Startup WAVE creates plastic bags from cassava plants

On the run from WAVE; This Dutch start-up has created a biodegradable bag to match traditional plastic ones. Here’s how…

All the plastic that has ever been made is still on planet earth.

Since being mass-produced in the 1950s, 8.3bn tonnes of plastic has been made. In varying strengths, thicknesses and designs it has been created to fulfil the needs of the modern world. 

Much plastic waste is unrecycled and buried in landfill, floating in The Great Pacific Garbage Patch or lying at the deepest part of our ocean floor

Depending on the thickness, it is estimated that plastic takes tens to hundreds of years to decompose. 

This is because the hydrocarbons which plastic is made from, are not vulnerable to rot. 

Even when plastic has decomposed, the micro-plastics from the original item that are too small for the naked eye to identify, will still exist. 

Microplastics have already been discovered in fishfruit and vegetables

Dutch-based startup WAVE, has ‘#zeroplastic’ high on its agenda and wants to offer the world an alternative to the familiar plastic bag.

Who is WAVE

At WAVE, we are driven by a genuine commitment to change the environment for the better, by providing green solutions and products that are within everyone’s reach […] Every day we roll up our sleeves in a crusade against plastic, each conventional plastic bag less is a battle won!” say the team

The startup refrains from using plastic polymers in their plastic bags, which are harmful to the environment. WAVE’s biodegradable bag, therefore, contributes to a carbon-neutral environment. 

What are WAVE plastic bags and how do they work

To sight and touch, WAVE bags are just like regular plastic. They also match their strength capabilities. 

Despite this, it is safe for WAVE bags to be digested by animals (although this is not advisable and WAVE bags are not a substitute for pet food).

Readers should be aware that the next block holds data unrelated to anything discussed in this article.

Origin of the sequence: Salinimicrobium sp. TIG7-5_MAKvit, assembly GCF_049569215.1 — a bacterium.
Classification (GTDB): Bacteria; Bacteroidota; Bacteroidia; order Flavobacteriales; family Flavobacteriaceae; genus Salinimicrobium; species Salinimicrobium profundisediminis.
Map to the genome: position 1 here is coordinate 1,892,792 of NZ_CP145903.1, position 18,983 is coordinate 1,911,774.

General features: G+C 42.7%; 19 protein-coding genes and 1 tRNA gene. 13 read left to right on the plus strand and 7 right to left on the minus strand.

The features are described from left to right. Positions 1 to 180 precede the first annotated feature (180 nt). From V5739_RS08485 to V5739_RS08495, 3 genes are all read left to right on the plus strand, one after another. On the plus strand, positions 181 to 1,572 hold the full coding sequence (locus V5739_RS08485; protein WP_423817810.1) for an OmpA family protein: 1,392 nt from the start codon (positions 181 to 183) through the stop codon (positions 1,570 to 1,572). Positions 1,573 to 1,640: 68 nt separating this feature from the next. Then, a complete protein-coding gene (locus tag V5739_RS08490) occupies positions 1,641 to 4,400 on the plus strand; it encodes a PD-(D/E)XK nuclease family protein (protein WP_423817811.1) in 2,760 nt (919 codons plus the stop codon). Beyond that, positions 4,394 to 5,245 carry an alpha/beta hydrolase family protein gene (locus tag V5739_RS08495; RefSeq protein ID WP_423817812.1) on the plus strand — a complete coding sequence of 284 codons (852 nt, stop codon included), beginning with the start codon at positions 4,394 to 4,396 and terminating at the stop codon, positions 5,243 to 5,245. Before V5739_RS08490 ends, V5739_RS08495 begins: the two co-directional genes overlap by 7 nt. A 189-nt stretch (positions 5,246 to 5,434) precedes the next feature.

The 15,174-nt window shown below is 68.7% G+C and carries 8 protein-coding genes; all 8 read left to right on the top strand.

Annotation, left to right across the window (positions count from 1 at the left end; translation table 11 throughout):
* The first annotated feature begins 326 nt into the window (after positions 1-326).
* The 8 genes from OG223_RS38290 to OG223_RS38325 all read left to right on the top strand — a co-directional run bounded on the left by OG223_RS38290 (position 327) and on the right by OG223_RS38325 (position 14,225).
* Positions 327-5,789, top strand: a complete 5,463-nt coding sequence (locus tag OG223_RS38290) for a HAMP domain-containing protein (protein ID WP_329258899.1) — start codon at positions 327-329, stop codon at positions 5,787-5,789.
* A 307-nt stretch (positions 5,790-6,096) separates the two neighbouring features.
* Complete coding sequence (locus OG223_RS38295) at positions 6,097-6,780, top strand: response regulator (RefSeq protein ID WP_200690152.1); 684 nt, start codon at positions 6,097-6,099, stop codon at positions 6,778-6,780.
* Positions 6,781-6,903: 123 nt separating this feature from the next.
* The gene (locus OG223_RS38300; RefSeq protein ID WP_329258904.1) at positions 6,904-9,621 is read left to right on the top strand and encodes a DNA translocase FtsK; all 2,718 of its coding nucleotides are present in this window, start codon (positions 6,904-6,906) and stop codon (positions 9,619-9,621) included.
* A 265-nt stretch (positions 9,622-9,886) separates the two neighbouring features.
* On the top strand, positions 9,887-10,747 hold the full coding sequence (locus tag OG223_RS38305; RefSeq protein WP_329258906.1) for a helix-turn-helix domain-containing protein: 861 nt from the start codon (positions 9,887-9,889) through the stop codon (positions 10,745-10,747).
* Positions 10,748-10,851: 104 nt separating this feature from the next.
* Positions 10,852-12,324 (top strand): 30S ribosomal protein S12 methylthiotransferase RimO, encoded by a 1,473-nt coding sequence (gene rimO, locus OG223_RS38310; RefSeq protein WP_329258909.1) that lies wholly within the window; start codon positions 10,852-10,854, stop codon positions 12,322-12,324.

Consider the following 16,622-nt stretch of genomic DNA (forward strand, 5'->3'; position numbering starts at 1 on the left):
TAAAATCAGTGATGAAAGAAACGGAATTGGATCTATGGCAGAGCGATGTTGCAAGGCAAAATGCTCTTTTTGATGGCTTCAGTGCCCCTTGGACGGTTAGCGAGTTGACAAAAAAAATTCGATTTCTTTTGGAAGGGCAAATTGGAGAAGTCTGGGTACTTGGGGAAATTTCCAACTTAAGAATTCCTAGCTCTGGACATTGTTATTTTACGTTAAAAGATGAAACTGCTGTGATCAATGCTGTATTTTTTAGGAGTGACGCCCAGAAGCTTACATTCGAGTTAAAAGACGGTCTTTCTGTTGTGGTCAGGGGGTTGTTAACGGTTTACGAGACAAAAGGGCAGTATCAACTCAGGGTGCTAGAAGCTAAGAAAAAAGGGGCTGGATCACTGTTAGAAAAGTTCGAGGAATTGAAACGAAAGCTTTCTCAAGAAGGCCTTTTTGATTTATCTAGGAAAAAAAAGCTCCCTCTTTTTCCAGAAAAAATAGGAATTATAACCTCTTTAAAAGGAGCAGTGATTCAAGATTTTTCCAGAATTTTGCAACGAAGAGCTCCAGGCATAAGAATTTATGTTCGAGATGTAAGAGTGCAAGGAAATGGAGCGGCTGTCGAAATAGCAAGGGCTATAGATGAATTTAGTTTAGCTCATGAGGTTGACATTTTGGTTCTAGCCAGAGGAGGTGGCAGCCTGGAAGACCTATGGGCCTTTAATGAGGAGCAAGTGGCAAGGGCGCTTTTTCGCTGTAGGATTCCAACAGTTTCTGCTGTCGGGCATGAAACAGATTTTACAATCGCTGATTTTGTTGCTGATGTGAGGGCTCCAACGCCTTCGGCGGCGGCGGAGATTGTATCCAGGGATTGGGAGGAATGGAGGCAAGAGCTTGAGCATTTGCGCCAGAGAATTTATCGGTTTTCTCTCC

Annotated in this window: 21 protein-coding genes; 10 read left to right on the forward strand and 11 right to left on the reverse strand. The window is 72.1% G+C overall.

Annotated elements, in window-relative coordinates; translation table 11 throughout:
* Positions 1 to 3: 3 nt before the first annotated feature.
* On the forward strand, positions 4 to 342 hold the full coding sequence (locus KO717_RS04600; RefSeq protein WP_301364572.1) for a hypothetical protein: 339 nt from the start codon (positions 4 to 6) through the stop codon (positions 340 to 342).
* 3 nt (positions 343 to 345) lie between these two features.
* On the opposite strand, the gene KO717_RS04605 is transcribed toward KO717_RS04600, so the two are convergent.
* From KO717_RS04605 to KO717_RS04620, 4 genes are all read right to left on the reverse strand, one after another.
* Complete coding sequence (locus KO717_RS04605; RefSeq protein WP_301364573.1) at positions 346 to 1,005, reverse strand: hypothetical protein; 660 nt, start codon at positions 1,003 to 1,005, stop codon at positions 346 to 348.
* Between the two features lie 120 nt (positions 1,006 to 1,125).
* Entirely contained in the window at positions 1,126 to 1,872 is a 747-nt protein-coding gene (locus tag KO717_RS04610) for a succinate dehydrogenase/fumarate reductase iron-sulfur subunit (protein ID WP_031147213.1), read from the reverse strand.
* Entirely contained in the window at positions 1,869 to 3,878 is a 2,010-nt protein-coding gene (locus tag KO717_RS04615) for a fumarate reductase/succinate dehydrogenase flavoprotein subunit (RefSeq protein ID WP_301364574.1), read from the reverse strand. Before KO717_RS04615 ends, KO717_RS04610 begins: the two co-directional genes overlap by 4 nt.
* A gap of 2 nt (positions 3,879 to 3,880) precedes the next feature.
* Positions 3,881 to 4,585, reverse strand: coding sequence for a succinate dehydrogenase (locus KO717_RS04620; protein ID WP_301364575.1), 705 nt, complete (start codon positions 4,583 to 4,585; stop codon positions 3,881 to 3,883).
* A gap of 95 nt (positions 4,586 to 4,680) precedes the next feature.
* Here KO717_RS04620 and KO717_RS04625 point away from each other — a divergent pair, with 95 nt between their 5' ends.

The plastic is made with a polymer found in cassava starch. 

Whether buried in landfill or soil, or in water, macro- and micro-organisms aid in the dissolution of the bags. However, shoppers who take the bus will be pleased to hear that the bags do not dissolve in the rain. 

What is Cassava?

Cassava is a root vegetable which bears a strong physical resemblance to sweet potatoes, only narrower. 

The plant is popular in the Caribbean, Latin America and throughout Indonesia (where it goes by a number of local names, such as “yuka”). 

Cassava is used in bread, chips and flour. I can also be steamed, fried or boiled and eaten as it is – yet it is poisonous if consumed raw. 

In comparison to its cousin, the white potato, it has more protein and double the calories. 

Plastic ideas

As previously reported in CleanTech News, innovators across the world are working hard to create sustainable items that can match our fast-paced lives, whilst not causing harm to the planet. 

Australian teenager, Angeline Arora, has created a bioplastic which is made from prawns. The bags take only 33 days to decompose, instead of 10 years (or less if mistakenly eaten by fish).

Click here to read more about carbon-neutral inventions which are protecting the planet from excess plastic. 

Helen Adams

Helen Adams is an Editor and Senior Writer for CleanTech News. A keen journalist, Helen developed an appreciation for the need for change in the battle against climate change after travelling and is passionate to communicate this through her work at CleanTech News. Now studying for her NCTJ Journalism MA, Helen wants to champion clean developments using her writing. Presently, Helen is developing her data journalism, video-making and podcasting skills which she is looking forward to incorporating into her role as Editor.